What’s in your medicine cabinet at home? Each generation of teens looks for new ways to get high. Recent trends indicate that they are increasingly turning to prescription or over-the-counter (OTC) medicines.
Teens report getting many of these medicines from home medicine cabinets and mistakenly believe that abusing them is “safer” than other drugs. According to surveys from the National Institute on Drug Abuse, 20 percent of teens say they have taken a prescription drug without having a prescription for it themselves, and 5 percent report abusing OTC cough medicine to get high.
Saturday, April 27, is the day the North Bend Police Department along with Washington State DEA will participate in the National Drug Take Back Day. From 10 a.m. to 2 p.m. you can bring your expired, unwanted, or unused prescription medications to a temporary drop off point located at the southeast corner of North Bend’s park-and-ride, between East McClellan Street and East Park Street for destruction.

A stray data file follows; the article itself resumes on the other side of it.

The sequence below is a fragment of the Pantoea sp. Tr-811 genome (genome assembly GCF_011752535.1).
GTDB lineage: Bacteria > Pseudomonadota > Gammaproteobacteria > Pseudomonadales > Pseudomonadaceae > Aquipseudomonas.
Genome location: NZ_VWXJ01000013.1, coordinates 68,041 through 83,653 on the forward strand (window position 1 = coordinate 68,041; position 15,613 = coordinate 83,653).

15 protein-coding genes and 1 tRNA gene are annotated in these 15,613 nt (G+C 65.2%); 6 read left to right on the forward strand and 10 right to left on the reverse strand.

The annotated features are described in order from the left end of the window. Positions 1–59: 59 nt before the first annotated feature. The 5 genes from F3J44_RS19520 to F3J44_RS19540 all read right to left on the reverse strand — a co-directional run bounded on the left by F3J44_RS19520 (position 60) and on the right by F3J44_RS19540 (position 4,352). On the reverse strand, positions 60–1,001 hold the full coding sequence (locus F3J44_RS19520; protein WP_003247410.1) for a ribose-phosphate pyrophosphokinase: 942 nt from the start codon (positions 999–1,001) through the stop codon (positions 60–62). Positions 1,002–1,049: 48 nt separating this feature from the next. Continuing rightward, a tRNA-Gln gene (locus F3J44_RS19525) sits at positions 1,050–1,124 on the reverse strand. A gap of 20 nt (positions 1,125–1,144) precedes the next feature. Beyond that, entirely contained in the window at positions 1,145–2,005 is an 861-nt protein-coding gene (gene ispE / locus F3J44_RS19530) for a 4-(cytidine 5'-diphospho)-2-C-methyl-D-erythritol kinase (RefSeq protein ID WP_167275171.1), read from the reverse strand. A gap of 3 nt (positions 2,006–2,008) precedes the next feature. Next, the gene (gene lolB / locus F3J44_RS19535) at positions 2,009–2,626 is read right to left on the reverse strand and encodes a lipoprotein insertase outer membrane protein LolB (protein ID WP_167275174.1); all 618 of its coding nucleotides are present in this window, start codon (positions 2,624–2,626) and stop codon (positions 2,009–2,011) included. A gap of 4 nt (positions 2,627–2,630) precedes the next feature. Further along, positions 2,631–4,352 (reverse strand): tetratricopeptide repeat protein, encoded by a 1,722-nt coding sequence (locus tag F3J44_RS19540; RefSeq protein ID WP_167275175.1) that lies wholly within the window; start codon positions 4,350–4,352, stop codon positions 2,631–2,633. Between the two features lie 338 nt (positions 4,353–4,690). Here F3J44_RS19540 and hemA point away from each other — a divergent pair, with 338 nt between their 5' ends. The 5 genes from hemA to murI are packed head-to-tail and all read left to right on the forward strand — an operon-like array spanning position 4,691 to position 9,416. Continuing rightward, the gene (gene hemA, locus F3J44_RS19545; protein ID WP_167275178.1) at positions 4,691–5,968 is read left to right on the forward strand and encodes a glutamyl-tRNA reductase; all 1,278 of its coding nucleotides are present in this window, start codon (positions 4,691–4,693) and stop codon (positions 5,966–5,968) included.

Other drop-off locations for unused medications include the Snoqualmie and North Bend Police Departments:
• Snoqualmie Police Station, 34825 S.E. Douglas St., Snoqualmie; (425) 888-3333.
• North Bend Sheriff’s Substation, 1550 Boalch Ave. N.W., North Bend; (425) 888-4433.
To help prevent medicine abuse:
• Talk to your teen about prescription and OTC cough medicine abuse. Teens listen, even if they act like they don’t. In fact, teens who learn about the risks of drugs from their parents are 50 percent less likely to use drugs.
• Safeguard your medicine cabinets. Take steps to protect your teens by safeguarding all the medicines you have in your home. Know what you have and how much, so you will know if anything is missing. Discard any medicines you no longer need.
• Share what you have learned.
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